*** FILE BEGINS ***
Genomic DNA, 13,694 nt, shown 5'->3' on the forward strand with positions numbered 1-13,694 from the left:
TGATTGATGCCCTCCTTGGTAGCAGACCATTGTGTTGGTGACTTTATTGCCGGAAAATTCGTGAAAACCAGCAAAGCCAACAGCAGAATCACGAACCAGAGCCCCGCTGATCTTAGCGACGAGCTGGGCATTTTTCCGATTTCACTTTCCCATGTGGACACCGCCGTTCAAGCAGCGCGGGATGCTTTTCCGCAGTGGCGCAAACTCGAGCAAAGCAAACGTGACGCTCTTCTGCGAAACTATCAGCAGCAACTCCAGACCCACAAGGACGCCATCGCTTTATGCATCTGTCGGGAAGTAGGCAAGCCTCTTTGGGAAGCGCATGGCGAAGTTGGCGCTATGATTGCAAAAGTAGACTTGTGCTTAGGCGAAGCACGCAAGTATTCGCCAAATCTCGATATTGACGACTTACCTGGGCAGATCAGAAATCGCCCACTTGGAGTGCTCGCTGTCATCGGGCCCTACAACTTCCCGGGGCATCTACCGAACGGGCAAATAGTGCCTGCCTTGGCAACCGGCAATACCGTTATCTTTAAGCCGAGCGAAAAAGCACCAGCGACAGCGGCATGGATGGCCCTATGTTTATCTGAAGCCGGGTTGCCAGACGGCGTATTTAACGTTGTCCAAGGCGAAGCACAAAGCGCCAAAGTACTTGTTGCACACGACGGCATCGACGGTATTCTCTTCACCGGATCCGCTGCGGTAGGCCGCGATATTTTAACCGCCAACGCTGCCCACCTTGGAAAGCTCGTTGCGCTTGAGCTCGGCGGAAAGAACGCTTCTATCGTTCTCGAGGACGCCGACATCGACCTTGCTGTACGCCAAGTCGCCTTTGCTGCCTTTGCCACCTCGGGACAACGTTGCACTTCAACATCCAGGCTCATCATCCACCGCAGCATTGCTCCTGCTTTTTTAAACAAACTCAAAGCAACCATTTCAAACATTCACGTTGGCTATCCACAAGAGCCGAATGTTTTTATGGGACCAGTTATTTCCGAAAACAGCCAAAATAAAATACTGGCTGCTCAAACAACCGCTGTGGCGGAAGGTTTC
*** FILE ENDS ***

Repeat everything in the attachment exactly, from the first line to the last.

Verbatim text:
Genomic DNA, 13,694 nt, shown 5'->3' on the forward strand with positions numbered 1-13,694 from the left:
TGATTGATGCCCTCCTTGGTAGCAGACCATTGTGTTGGTGACTTTATTGCCGGAAAATTCGTGAAAACCAGCAAAGCCAACAGCAGAATCACGAACCAGAGCCCCGCTGATCTTAGCGACGAGCTGGGCATTTTTCCGATTTCACTTTCCCATGTGGACACCGCCGTTCAAGCAGCGCGGGATGCTTTTCCGCAGTGGCGCAAACTCGAGCAAAGCAAACGTGACGCTCTTCTGCGAAACTATCAGCAGCAACTCCAGACCCACAAGGACGCCATCGCTTTATGCATCTGTCGGGAAGTAGGCAAGCCTCTTTGGGAAGCGCATGGCGAAGTTGGCGCTATGATTGCAAAAGTAGACTTGTGCTTAGGCGAAGCACGCAAGTATTCGCCAAATCTCGATATTGACGACTTACCTGGGCAGATCAGAAATCGCCCACTTGGAGTGCTCGCTGTCATCGGGCCCTACAACTTCCCGGGGCATCTACCGAACGGGCAAATAGTGCCTGCCTTGGCAACCGGCAATACCGTTATCTTTAAGCCGAGCGAAAAAGCACCAGCGACAGCGGCATGGATGGCCCTATGTTTATCTGAAGCCGGGTTGCCAGACGGCGTATTTAACGTTGTCCAAGGCGAAGCACAAAGCGCCAAAGTACTTGTTGCACACGACGGCATCGACGGTATTCTCTTCACCGGATCCGCTGCGGTAGGCCGCGATATTTTAACCGCCAACGCTGCCCACCTTGGAAAGCTCGTTGCGCTTGAGCTCGGCGGAAAGAACGCTTCTATCGTTCTCGAGGACGCCGACATCGACCTTGCTGTACGCCAAGTCGCCTTTGCTGCCTTTGCCACCTCGGGACAACGTTGCACTTCAACATCCAGGCTCATCATCCACCGCAGCATTGCTCCTGCTTTTTTAAACAAACTCAAAGCAACCATTTCAAACATTCACGTTGGCTATCCACAAGAGCCGAATGTTTTTATGGGACCAGTTATTTCCGAAAACAGCCAAAATAAAATACTGGCTGCTCAAACAACCGCTGTGGCGGAAGGTTTC